Lamont Unveils Tolls Plan; Republicans Push Back | Connecticut Public Radio
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Lamont Unveils Tolls Plan; Republicans Push Back

Apr 10, 2019

After months of uncertainty the debate over tolls finally has some numbers to work with. Wednesday, the Lamont administration unveiled the plan they'd put in place -- if they can get the legislature to agree.

The governor's office said there will be no more than 50 tolling gantries in the state, and they would only be placed on Interstates 84, 91, 95 and the Merritt Parkway.

There would be discounts for Connecticut drivers and for frequent users. If you're both, you'd pay 4.4 cents a mile under the plan.

In terms of specific commutes, the administration said that means that from New Haven to Hartford on I-91, a driver would pay $1.72; from Stamford to New Haven on I-95, the bill would come to $1.80; from Danbury to Waterbury on I-84, $1.28.

Out-of-state drivers are expected to contribute 40 percent of toll revenue, which, in total, is estimated to generate about $800 million annually for the state. That money would be used for transportation infrastructure projects.

Governor Ned Lamont said Wednesday he's working on fast-tracking the process with the federal Transportation Department, which has to approve the final plan.

"These are old, old, old infrastructure, which is, we're keeping an eye on it, we're fixing it -- patch patch patch -- costing us tens of millions of dollars by the way," he said.

Republicans and Democrats both agree that roads and bridges need repair. But the parties disagree on how to pay for it.

The GOP has a plan to redirect existing bonds to pay for transportation projects, calling tolls a tax on the middle class.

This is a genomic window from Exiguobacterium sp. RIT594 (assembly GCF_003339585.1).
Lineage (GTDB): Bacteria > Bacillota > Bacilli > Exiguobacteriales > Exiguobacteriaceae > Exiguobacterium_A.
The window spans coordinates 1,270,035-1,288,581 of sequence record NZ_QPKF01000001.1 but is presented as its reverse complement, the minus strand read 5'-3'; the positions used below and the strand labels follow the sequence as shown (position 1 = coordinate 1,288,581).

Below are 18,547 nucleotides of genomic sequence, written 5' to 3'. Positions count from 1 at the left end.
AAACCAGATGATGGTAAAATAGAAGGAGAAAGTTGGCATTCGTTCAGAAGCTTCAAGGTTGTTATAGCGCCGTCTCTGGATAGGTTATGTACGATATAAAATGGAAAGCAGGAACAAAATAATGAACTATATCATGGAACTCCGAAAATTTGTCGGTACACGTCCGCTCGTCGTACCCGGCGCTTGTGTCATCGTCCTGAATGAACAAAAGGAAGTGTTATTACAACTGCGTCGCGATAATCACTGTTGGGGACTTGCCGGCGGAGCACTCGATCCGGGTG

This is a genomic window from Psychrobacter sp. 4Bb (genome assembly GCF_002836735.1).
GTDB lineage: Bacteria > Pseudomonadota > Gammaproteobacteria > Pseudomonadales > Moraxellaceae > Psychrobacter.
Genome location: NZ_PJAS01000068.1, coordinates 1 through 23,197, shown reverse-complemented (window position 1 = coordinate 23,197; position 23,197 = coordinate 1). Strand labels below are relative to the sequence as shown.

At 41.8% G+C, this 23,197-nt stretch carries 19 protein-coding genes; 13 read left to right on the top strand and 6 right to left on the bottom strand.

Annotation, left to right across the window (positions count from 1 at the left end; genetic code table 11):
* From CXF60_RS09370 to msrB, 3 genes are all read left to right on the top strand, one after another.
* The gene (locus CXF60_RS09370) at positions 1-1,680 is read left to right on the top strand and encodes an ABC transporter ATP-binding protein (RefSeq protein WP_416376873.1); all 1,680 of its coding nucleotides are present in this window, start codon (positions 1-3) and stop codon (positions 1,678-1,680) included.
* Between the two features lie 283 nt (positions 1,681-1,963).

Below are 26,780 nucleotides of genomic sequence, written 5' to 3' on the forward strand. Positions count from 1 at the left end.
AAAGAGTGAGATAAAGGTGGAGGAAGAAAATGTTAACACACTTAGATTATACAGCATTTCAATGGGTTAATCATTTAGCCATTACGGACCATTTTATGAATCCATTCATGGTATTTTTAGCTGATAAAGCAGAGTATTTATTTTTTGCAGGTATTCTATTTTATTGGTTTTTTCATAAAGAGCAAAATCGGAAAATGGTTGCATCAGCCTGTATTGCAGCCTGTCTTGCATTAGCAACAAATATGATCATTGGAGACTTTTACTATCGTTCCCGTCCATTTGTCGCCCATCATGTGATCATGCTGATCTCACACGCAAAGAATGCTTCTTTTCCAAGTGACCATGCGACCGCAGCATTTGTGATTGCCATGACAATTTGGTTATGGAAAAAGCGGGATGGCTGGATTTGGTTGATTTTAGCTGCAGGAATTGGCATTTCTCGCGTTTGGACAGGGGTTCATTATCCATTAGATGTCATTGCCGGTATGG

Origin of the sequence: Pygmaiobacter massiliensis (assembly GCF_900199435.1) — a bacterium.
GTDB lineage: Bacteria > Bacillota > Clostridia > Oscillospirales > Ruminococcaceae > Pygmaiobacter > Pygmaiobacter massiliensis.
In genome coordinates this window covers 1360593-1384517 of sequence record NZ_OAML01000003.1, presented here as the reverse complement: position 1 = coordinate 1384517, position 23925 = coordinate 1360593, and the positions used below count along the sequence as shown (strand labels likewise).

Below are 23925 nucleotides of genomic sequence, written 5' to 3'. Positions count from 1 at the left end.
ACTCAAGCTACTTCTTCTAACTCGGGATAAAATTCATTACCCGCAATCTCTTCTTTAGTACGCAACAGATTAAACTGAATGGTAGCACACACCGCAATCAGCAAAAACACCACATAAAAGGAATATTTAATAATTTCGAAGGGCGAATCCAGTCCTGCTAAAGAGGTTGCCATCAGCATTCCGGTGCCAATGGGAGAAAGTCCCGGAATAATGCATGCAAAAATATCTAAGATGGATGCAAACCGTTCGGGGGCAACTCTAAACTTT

Lamont says with tolls, at least some revenue will come from out-of-state residents, which shifts the burden a little. Bonds, on the other hand, "out-of-staters don't help you with that. Out-of-staters don't pay 40 percent of that," the governor said. "You and your kids will pay 100 percent of that. It's the wrong way to go."

The state would still have to borrow against future toll revenues to pay for immediate projects, though. That's because even if tolls are fast-tracked at the federal level, it would still be at least two or three years before they're installed.

Republicans almost immediately fired back at the governor's plan. Senate Republican leader Len Fasano said called Lamont's assumptions "outrageous."

“How disrespectful could you be to the people of the state of Connecticut by saying, ‘Give us the authority and then we’ll tell you how much, and there isn’t a damn thing you can do about it,’” he told a press conference.

Democratic lawmakers have three different toll bills that still need to be reconciled and voted on before anything moves forward. Most Republicans remain opposed to tolls.